After Europe’s top human rights court this week ordered Moscow to pay out nearly 400,000 euros to victims of domestic violence — and outlined steps it must take to protect women, including passing legislation — the Kremlin maintained that Russian law adequately protects women from violence.
"We believe current legislation provides all necessary tools to combat this evil and law enforcement agencies are making efforts," Kremlin spokesman Dmitry Peskov said.
"Of course, unfortunate and tragic incidents do occur," he said, adding: "I don't want to comment on the decision of the court."
For now, Schulmann says most policies affecting women will remain “pro-family,” such as the maternity capital program that gives financial support to families with two or more children.
Amid a wider chilling of the climate for activism of any kind, many women’s rights advocates this year found themselves silenced or subjected to abuse and harassment for their work.
A leading women’s aid NGO was labeled a “foreign agent” this year, a designation that activists say stifles a key lifeline to victims of abuse.
Several members of the Pussy Riot punk collective spent much of the year under house arrest on charges of inciting an illegal protest after they called on supporters to rally for Kremlin critic Alexei Navalny’s release from jail in late January.
This year also saw increased harassment and abuse of women, LGBT people and people of color by nationalist-patriarchal hate group Muzhskoe Gosudarstvo (Male State).
Grocery store Vkusvill’s ad featuring a lesbian couple’s family brought a storm of backlash from Male State and other anti-LGBT groups, forcing the chain to issue an apology — and the family to flee the country.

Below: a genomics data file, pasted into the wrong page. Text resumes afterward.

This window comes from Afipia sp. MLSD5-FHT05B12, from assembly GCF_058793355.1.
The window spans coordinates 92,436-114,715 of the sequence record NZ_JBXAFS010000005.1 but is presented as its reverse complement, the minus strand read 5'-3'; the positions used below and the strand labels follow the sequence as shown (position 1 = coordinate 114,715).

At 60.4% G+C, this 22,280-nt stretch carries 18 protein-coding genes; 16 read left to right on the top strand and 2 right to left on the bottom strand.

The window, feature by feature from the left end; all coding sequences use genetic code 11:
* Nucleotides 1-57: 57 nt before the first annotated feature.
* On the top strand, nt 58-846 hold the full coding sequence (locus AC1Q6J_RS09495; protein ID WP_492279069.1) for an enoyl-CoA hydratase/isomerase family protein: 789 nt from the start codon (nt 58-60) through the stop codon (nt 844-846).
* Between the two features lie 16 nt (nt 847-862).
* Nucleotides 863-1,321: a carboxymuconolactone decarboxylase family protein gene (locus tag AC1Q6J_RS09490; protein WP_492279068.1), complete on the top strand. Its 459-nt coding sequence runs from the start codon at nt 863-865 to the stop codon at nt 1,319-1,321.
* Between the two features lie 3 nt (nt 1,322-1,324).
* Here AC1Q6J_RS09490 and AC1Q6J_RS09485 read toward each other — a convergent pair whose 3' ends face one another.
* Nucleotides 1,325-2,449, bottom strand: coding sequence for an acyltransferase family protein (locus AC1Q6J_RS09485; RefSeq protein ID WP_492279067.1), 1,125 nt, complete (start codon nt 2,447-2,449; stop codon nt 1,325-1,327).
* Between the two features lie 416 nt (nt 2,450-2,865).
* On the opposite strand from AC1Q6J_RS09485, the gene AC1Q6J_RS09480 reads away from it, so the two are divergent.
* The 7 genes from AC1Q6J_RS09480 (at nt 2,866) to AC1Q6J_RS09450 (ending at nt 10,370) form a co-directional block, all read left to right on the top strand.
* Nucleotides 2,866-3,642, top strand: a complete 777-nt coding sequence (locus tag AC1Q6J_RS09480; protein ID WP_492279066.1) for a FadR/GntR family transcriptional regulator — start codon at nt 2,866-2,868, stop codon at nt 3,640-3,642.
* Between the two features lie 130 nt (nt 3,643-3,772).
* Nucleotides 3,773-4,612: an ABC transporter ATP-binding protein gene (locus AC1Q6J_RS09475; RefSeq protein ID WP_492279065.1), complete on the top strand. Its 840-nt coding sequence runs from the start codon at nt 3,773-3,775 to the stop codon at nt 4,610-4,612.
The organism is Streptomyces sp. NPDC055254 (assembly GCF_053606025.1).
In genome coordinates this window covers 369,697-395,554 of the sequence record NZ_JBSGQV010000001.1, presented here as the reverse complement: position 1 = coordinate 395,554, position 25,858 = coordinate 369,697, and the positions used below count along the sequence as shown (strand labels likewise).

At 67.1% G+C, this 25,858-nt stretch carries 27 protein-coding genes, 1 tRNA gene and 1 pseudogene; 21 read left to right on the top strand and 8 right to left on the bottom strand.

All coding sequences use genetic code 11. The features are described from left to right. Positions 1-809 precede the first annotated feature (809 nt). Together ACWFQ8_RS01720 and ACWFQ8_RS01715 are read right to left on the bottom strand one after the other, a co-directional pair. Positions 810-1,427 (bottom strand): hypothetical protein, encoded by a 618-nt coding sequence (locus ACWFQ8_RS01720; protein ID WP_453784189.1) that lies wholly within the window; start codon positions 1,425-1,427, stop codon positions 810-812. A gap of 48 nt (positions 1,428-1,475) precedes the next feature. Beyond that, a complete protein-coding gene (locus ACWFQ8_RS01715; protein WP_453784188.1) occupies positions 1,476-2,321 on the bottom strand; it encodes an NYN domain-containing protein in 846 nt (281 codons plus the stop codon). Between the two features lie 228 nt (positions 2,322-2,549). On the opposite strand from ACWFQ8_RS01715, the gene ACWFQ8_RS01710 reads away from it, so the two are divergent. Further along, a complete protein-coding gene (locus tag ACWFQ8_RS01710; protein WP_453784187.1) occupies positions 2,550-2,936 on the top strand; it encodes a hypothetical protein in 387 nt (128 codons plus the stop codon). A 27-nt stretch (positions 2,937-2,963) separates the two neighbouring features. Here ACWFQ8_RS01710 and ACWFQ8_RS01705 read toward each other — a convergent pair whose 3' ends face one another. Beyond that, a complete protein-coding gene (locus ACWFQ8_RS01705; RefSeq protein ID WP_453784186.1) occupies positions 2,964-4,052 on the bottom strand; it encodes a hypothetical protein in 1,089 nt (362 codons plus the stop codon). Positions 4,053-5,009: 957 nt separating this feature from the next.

Even after Russia formally outlawed Male State as “extremist” in October, prominent feminist activist Daria Serenko received thousands of death threats and other abusive messages from it for writing that migrants are responsible for only a small percentage of crimes in Russia.
Pushkina said that although the Male State is now banned, she believes there are still deeply entrenched forces within the halls of power that tacitly empower those with radically anti-women, as well as anti-LGBT or anti-minority, views.
“These are ultra-conservative forces which have infiltrated the governance of this country and, by now, are properly integrated within it. We know all who are involved,” she said. “I warned our colleagues that these forces must be stopped right away — otherwise they will feel how powerful they are and do something even worse.”
Waiting for change
While key women’s issues are sidelined from the national conversation, work hasn’t ended to push them forward.
Schulmann stressed that the path toward progress is often slow, especially in a country like Russia.
“These are extremely long processes. They take decades in Russia’s case. It’s like the suffragist movement that took 30 years to achieve its main goal. Progress is mainly achieved by two things: generational change and informational campaigns — making the problem visible, educating audiences that it actually exists and that it can be solved by legislative measures and by them, as well.”
Pushkina said she plans to continue publicly advocating for a domestic violence law and hopes to form a coalition of progressive women’s rights groups.
She has also joined forces with Popova and fellow former Duma candidate Marina Litvinovich to launch an initiative to encourage more women to run for office.
“As it turns out, there are a lot of people in my country who are on the side of common sense,” she said.